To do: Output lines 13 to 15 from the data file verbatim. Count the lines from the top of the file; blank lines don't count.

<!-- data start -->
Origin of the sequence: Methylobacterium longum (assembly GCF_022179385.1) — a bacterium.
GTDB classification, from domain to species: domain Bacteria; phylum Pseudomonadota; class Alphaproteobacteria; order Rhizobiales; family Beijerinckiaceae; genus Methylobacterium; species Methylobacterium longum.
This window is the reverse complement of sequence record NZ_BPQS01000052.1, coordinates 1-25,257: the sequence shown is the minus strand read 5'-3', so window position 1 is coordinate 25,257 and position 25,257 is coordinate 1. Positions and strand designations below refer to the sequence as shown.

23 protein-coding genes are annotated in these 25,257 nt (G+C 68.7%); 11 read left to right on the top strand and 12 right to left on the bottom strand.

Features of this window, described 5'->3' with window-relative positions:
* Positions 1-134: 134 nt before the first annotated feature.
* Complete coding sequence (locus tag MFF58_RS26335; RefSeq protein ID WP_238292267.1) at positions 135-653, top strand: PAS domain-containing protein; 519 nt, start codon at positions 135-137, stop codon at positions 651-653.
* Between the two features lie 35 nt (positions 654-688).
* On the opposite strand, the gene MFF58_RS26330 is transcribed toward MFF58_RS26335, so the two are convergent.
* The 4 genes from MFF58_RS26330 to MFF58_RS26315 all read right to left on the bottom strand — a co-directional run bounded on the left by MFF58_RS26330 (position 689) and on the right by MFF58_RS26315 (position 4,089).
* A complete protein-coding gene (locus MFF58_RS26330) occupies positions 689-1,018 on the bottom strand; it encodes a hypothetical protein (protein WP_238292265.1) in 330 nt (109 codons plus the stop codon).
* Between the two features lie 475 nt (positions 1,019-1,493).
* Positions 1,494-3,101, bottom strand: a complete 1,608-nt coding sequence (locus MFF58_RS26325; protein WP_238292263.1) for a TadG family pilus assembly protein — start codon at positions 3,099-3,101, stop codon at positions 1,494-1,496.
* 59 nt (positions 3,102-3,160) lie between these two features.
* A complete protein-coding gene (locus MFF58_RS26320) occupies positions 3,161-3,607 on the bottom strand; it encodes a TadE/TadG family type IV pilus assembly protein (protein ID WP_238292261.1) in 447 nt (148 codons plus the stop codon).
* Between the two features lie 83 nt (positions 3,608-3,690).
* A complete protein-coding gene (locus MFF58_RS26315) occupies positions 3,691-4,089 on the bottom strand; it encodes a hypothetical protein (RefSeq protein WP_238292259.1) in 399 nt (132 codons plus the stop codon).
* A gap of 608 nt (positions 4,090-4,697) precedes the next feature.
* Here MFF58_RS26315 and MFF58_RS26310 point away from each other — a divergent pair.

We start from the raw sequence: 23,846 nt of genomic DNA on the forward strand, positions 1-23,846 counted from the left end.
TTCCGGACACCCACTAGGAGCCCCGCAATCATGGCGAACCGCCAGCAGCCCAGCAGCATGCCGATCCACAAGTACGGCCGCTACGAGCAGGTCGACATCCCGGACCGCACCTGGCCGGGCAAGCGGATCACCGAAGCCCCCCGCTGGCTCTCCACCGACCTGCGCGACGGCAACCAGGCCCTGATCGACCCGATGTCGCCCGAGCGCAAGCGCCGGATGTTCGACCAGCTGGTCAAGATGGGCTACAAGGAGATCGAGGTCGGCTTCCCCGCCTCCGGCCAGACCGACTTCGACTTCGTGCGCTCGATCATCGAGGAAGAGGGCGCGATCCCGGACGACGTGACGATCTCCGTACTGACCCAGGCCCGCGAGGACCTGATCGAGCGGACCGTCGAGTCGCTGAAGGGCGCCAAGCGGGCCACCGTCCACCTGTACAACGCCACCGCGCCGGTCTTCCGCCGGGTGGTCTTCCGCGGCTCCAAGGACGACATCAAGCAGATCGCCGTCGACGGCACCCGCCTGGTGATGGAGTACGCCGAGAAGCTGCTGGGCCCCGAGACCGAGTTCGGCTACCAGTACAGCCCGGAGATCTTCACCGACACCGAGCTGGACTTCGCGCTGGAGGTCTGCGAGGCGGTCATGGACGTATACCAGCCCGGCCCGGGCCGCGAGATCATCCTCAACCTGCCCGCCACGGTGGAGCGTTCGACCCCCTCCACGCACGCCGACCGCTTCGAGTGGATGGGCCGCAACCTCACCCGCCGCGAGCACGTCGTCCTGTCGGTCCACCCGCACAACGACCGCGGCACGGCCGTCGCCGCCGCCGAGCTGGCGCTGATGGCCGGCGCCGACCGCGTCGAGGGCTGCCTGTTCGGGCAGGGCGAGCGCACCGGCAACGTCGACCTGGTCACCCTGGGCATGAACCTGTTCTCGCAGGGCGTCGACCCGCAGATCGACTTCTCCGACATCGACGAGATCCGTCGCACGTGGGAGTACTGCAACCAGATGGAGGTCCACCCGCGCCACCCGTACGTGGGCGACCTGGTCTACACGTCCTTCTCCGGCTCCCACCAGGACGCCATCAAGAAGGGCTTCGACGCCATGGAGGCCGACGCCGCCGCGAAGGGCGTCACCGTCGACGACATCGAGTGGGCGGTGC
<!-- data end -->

* Positions 1,494-3,101, bottom strand: a complete 1,608-nt coding sequence (locus MFF58_RS26325; protein WP_238292263.1) for a TadG family pilus assembly protein — start codon at positions 3,099-3,101, stop codon at positions 1,494-1,496.
* 59 nt (positions 3,102-3,160) lie between these two features.
* A complete protein-coding gene (locus MFF58_RS26320) occupies positions 3,161-3,607 on the bottom strand; it encodes a TadE/TadG family type IV pilus assembly protein (protein ID WP_238292261.1) in 447 nt (148 codons plus the stop codon).